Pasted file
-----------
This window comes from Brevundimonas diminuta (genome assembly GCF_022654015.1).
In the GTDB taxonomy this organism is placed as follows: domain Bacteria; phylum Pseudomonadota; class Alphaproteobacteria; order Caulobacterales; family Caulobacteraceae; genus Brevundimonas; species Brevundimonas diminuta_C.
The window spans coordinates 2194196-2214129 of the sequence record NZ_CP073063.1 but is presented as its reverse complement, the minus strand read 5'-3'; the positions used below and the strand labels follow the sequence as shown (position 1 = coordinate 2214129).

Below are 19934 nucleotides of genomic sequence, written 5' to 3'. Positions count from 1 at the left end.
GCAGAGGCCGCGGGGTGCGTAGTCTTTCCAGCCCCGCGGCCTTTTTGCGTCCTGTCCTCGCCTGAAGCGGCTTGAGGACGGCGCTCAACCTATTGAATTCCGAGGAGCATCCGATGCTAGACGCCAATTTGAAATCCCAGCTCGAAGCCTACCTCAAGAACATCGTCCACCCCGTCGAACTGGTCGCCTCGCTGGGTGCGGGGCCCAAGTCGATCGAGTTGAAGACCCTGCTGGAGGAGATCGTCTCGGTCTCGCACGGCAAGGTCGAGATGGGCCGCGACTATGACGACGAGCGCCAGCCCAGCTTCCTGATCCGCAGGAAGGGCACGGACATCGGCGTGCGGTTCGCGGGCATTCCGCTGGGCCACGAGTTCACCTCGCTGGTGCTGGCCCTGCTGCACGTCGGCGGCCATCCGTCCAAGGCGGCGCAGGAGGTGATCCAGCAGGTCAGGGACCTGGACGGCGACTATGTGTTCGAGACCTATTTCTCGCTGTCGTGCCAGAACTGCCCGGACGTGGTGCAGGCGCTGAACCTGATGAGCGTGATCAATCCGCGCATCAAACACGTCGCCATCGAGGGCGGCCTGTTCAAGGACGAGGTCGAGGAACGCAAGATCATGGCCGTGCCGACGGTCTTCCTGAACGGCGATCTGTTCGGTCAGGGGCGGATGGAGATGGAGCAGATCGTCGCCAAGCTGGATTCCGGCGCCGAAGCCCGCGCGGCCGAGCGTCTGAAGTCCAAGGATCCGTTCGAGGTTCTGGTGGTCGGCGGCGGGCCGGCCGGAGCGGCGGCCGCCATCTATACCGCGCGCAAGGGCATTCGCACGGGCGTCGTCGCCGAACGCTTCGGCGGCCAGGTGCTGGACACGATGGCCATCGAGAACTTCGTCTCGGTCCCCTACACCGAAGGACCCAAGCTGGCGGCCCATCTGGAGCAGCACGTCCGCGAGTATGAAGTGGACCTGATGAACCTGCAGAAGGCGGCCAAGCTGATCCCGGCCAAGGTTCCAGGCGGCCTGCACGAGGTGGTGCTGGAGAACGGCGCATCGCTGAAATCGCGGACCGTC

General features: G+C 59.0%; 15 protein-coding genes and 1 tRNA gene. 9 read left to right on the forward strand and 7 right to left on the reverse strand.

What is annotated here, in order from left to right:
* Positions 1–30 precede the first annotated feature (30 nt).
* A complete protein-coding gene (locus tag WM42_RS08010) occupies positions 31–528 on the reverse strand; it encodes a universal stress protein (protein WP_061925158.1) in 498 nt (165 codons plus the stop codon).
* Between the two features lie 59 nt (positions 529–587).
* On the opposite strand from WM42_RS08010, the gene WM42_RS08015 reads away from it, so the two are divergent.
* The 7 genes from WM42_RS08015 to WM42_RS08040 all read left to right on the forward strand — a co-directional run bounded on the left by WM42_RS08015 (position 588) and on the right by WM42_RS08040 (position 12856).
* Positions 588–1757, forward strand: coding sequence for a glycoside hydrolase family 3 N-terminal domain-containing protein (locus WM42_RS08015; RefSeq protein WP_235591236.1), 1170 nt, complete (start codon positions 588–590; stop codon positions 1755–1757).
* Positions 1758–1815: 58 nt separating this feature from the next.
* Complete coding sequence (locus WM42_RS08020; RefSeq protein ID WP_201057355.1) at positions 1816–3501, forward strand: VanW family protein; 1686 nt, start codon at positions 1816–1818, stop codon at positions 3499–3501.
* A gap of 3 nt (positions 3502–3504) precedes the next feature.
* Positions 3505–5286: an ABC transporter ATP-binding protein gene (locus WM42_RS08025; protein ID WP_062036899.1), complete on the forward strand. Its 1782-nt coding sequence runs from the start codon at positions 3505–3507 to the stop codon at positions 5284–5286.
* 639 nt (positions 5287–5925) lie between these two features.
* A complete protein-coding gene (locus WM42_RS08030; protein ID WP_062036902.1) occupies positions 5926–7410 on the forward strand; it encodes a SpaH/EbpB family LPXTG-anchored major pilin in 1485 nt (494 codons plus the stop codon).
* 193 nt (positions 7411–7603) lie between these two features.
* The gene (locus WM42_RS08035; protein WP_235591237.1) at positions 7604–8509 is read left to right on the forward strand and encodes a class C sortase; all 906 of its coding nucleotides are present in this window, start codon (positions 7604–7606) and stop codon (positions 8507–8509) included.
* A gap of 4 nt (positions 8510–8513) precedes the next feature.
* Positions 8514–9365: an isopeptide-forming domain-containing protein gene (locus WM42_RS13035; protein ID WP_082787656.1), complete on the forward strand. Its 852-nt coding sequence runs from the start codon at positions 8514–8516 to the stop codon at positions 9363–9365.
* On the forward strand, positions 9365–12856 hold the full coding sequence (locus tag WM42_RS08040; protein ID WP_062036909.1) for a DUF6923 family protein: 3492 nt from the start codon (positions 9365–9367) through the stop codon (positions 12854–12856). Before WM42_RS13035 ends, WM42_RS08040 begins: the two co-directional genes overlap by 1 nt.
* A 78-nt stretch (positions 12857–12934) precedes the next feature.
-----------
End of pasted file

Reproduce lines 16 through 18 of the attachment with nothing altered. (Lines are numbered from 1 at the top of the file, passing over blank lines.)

* A gap of 3 nt (positions 3502–3504) precedes the next feature.
* Positions 3505–5286: an ABC transporter ATP-binding protein gene (locus WM42_RS08025; protein ID WP_062036899.1), complete on the forward strand. Its 1782-nt coding sequence runs from the start codon at positions 3505–3507 to the stop codon at positions 5284–5286.
* 639 nt (positions 5287–5925) lie between these two features.